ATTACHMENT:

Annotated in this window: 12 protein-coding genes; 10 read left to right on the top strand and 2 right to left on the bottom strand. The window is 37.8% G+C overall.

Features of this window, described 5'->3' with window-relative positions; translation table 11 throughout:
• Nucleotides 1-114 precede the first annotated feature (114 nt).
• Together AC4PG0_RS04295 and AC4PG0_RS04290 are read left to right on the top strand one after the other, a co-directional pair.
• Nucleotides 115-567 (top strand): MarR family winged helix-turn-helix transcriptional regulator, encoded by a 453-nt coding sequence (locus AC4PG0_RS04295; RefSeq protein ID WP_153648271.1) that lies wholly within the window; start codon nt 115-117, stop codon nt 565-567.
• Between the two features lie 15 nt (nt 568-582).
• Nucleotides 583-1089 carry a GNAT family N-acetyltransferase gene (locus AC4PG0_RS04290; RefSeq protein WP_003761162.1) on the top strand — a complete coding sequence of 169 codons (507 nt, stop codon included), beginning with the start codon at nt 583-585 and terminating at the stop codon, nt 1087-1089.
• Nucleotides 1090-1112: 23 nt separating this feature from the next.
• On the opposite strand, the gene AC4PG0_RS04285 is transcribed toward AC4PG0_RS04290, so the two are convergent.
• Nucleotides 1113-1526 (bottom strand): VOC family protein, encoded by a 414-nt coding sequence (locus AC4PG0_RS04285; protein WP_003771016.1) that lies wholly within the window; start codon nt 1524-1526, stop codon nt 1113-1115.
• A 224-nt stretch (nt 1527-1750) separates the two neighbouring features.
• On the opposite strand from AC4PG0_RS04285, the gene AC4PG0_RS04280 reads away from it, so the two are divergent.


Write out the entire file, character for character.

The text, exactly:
Annotated in this window: 12 protein-coding genes; 10 read left to right on the top strand and 2 right to left on the bottom strand. The window is 37.8% G+C overall.

Features of this window, described 5'->3' with window-relative positions; translation table 11 throughout:
• Nucleotides 1-114 precede the first annotated feature (114 nt).
• Together AC4PG0_RS04295 and AC4PG0_RS04290 are read left to right on the top strand one after the other, a co-directional pair.
• Nucleotides 115-567 (top strand): MarR family winged helix-turn-helix transcriptional regulator, encoded by a 453-nt coding sequence (locus AC4PG0_RS04295; RefSeq protein ID WP_153648271.1) that lies wholly within the window; start codon nt 115-117, stop codon nt 565-567.
• Between the two features lie 15 nt (nt 568-582).
• Nucleotides 583-1089 carry a GNAT family N-acetyltransferase gene (locus AC4PG0_RS04290; RefSeq protein WP_003761162.1) on the top strand — a complete coding sequence of 169 codons (507 nt, stop codon included), beginning with the start codon at nt 583-585 and terminating at the stop codon, nt 1087-1089.
• Nucleotides 1090-1112: 23 nt separating this feature from the next.
• On the opposite strand, the gene AC4PG0_RS04285 is transcribed toward AC4PG0_RS04290, so the two are convergent.
• Nucleotides 1113-1526 (bottom strand): VOC family protein, encoded by a 414-nt coding sequence (locus AC4PG0_RS04285; protein WP_003771016.1) that lies wholly within the window; start codon nt 1524-1526, stop codon nt 1113-1115.
• A 224-nt stretch (nt 1527-1750) separates the two neighbouring features.
• On the opposite strand from AC4PG0_RS04285, the gene AC4PG0_RS04280 reads away from it, so the two are divergent.